Whatever. If you and I were playing a game of “Would You Rather…” and your question was, “Would you rather be super fit and perfect looking but you could never eat any unnecessary calories, meaning no desserts, no snacks, no extras OR would your rather eat anything you like, but have to work out at least four hours a week and maintain a fairly active lifestyle to maintain even the slightest hold over your fitness?”

I’d go for the latter. In a heartbeat. What is the worth of living if I can’t eat something like salted caramel bread pudding? Isn’t this why we make and share and eat these things? Because they, in some way, contain the love that we feel for ourselves, feel for others? If cooking is an act of love that you perform for others, couldn’t eating something purely for taste and desire be considered an act of love for yourself?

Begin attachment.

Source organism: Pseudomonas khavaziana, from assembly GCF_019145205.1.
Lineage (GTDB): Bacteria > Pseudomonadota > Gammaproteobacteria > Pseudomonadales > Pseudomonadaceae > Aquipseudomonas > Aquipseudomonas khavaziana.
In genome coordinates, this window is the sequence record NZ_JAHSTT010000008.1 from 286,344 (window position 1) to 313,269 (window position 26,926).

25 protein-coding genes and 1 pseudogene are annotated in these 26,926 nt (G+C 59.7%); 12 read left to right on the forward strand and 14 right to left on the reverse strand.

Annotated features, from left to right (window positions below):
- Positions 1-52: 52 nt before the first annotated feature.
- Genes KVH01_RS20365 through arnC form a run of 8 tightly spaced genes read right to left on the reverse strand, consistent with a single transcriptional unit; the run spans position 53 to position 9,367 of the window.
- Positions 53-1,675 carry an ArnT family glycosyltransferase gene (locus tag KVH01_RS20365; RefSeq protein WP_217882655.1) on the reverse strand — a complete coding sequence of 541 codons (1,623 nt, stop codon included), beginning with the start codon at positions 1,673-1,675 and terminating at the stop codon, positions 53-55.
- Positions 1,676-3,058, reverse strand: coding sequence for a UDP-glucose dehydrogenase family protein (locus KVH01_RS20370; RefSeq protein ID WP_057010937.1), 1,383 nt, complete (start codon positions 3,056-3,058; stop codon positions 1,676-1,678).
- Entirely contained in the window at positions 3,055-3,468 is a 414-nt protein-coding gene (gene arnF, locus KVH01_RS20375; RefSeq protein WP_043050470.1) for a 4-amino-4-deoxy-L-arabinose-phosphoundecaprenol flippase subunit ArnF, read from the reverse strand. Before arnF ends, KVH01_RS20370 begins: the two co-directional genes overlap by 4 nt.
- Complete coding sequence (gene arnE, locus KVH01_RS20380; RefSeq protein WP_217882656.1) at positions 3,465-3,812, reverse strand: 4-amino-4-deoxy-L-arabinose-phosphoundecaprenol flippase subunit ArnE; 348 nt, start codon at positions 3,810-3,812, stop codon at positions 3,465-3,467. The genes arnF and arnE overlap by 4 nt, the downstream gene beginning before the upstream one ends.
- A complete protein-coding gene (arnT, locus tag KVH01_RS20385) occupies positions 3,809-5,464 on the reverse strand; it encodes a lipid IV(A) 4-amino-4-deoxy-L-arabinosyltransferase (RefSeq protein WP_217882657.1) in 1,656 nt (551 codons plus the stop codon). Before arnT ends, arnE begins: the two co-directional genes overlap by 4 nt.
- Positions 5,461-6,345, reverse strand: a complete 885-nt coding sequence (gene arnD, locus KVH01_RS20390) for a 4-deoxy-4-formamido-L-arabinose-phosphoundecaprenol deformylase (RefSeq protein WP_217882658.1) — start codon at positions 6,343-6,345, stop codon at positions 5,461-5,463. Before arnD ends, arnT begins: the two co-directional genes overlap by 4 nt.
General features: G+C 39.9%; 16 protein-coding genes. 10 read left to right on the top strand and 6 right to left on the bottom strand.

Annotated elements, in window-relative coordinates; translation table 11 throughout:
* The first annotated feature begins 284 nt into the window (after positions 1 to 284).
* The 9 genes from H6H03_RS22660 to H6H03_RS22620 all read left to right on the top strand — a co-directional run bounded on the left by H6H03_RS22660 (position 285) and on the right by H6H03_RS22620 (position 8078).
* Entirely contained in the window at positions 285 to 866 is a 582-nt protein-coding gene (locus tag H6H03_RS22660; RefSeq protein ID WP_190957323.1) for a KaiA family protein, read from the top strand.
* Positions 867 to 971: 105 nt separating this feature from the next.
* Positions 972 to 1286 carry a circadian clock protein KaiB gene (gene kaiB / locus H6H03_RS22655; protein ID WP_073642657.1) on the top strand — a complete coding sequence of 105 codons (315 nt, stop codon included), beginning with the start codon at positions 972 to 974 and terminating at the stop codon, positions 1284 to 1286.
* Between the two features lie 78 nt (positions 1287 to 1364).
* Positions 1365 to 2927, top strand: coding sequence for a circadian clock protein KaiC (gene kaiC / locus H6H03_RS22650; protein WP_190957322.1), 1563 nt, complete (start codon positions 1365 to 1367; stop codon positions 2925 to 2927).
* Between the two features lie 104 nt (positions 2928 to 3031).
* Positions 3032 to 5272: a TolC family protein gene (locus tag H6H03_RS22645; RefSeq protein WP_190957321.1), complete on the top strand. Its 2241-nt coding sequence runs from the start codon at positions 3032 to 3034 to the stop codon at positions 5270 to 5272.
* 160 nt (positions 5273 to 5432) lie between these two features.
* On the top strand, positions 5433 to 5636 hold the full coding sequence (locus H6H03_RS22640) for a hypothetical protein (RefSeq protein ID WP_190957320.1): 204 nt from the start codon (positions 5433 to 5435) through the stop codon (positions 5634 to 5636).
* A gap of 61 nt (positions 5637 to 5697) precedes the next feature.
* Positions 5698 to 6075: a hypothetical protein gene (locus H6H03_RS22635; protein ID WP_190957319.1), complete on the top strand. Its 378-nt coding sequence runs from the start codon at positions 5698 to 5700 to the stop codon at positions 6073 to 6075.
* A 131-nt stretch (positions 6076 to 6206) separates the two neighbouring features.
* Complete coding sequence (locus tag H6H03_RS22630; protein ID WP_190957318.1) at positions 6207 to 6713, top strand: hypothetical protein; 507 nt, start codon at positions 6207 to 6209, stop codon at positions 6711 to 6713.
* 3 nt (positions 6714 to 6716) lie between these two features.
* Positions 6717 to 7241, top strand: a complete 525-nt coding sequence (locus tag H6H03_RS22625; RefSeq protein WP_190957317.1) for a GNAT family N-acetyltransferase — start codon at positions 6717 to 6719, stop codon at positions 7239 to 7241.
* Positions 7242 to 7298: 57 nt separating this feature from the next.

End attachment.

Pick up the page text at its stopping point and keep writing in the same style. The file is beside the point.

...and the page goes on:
Chaya Japanese Cuisine


I lived in Squirrel Hill for years and never visited Chaya Japanese Cuisine. When I finally made my first visit last summer – to their new location in what used to be Sweet Basil – I felt a deep, deep remorse for all the times I could have eaten there and did not. Better, in the long run, for my wallet, certainly, but my appetite was left feeling like it had finally found the missing piece.

Chaya is that good. The food is fresh and delicious. The atmosphere is cozy and warm. Stepping into the doors on a freezing, wind-blasting evening was like taking shelter in the storm. There is even a curtain over the front entrance to protect inside of the restaurant from the furious vengeance of the outside winter.